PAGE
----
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SEC Files Plan to Pay $40M to Tesla Shareholders Following Elon Musk’s Tweets

The Securities and Exchange Commission has filed a plan to return more than $40 million to Tesla shareholders in what a source said was a victory for Elon Musk, who took the matter to federal court.

The payout is part of the long-running saga of Musk and his tweets — notably one from 2018 that said he arranged financing to sell Tesla for $420 a share. The SEC slapped him on the knuckles for fraud; Musk and the regulator reached an agreement — resulting in a $20 million fine for Tesla and a $20 million fine for Musk personally, which would be distributed to shareholders.

Musk on Tuesday asked a federal judge for the first time to be left out of the SEC settlement — a so-called “consent statement,” which requires a Tesla attorney to review his tweets before sending them. Musk claimed in February that the SEC failed to live up to its end of the bargain and pressured affected shareholders for their $40 million.

Judge Alison Nathan for the Southern District of New York on Tuesday directed the SEC to respond to Musk’s request to overturn the consent decree by March 22, court filings say. Later in the day, the SEC filed a distribution plan to pay Tesla shareholders.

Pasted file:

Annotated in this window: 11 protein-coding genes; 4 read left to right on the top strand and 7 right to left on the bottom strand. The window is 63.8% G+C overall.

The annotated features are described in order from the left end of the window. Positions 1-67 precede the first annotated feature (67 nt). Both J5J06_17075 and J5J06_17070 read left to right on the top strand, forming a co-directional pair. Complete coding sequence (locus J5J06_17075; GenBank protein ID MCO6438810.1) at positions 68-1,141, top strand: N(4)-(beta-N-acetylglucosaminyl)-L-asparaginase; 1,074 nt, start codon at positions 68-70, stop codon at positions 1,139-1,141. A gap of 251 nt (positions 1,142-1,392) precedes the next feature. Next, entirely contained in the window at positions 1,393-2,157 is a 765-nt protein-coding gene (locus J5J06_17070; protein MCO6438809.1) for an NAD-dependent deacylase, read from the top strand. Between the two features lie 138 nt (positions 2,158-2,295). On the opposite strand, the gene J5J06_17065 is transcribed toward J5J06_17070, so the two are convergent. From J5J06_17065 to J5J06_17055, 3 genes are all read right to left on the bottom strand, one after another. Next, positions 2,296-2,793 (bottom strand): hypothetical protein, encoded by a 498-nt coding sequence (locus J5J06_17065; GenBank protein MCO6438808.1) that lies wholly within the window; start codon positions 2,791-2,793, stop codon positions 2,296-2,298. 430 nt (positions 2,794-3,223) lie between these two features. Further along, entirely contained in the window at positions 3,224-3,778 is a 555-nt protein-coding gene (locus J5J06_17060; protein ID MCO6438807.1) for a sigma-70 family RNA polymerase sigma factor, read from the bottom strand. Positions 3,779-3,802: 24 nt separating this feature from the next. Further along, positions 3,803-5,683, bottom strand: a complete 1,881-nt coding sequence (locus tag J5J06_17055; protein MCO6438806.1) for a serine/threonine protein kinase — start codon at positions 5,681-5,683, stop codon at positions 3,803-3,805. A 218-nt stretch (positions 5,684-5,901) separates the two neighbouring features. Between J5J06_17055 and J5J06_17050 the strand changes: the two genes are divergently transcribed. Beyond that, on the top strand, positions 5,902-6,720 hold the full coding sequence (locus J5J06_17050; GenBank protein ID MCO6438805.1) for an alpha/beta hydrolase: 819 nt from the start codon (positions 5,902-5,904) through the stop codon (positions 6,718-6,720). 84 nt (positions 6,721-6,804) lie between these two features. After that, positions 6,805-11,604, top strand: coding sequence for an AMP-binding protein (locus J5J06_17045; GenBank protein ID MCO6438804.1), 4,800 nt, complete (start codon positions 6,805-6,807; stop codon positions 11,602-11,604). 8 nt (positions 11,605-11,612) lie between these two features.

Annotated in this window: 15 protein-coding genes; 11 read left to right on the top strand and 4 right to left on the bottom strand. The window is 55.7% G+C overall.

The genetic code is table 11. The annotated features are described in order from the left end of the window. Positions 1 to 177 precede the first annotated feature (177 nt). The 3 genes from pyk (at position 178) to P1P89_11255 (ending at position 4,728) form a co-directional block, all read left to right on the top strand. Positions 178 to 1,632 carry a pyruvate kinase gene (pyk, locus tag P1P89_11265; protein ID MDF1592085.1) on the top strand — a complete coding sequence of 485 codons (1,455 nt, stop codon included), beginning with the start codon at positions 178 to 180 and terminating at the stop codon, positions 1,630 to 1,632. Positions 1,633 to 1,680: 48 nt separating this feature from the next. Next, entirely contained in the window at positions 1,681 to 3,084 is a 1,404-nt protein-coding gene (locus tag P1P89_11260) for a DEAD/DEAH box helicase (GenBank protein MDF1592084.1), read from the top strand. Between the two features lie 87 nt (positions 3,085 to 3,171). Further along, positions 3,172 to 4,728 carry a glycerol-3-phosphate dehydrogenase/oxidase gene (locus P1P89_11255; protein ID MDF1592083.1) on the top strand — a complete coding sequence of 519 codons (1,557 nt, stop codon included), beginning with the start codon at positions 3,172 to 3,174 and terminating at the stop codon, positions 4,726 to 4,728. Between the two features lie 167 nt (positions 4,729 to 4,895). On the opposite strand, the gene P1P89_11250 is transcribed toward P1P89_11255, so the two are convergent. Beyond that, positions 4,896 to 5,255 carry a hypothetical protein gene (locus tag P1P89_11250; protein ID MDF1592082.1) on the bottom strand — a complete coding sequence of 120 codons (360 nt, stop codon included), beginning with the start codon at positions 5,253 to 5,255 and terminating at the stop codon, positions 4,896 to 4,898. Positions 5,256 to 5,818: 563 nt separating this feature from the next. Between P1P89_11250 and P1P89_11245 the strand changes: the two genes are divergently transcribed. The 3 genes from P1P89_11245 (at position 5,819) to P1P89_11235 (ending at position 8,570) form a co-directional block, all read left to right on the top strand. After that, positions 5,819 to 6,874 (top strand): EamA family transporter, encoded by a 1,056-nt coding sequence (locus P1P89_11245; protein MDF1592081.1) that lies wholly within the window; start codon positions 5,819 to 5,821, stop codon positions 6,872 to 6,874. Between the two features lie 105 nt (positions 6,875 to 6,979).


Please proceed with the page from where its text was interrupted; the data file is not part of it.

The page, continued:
Judge Nathan also ruled that a subpoena the SEC served on Tesla on Nov. 29 to review compliance with the September 2018 settlement between the company and the regulator exceeded the SEC’s investigative powers and was made in bad faith since she had not gone through court, the court records said.

Tesla stock picture on a screen
Judge Alison Nathan for the Southern District of New York on Tuesday directed the SEC to respond to Musk’s request to overturn the consent decree by March 22.
Getty Images/Drew Angerer

The SEC wants to prove Musk sent tweets without the consent of Tesla attorneys, violating the consent decree, sources familiar with the matter said.

Judge Nathan will soon rule on whether either side will play by the rules — or whether the SEC has the right to investigate Musk’s behavior and potentially impose higher penalties.

In an affidavit, Musk claimed he was “forced” to sign the SEC truce that shut the flap on his now-infamous Aug. 7, 2018 tweet in which he claimed he had “secured the funding” to Tesla for $420 a year to take private parts.

https://nypost.com/2022/03/09/sec-files-plan-to-pay-40m-to-tesla-shareholders-in-wake-of-elon-musk-tweets/ SEC Files Plan to Pay $40M to Tesla Shareholders Following Elon Musk’s Tweets

DUSTIN JONES

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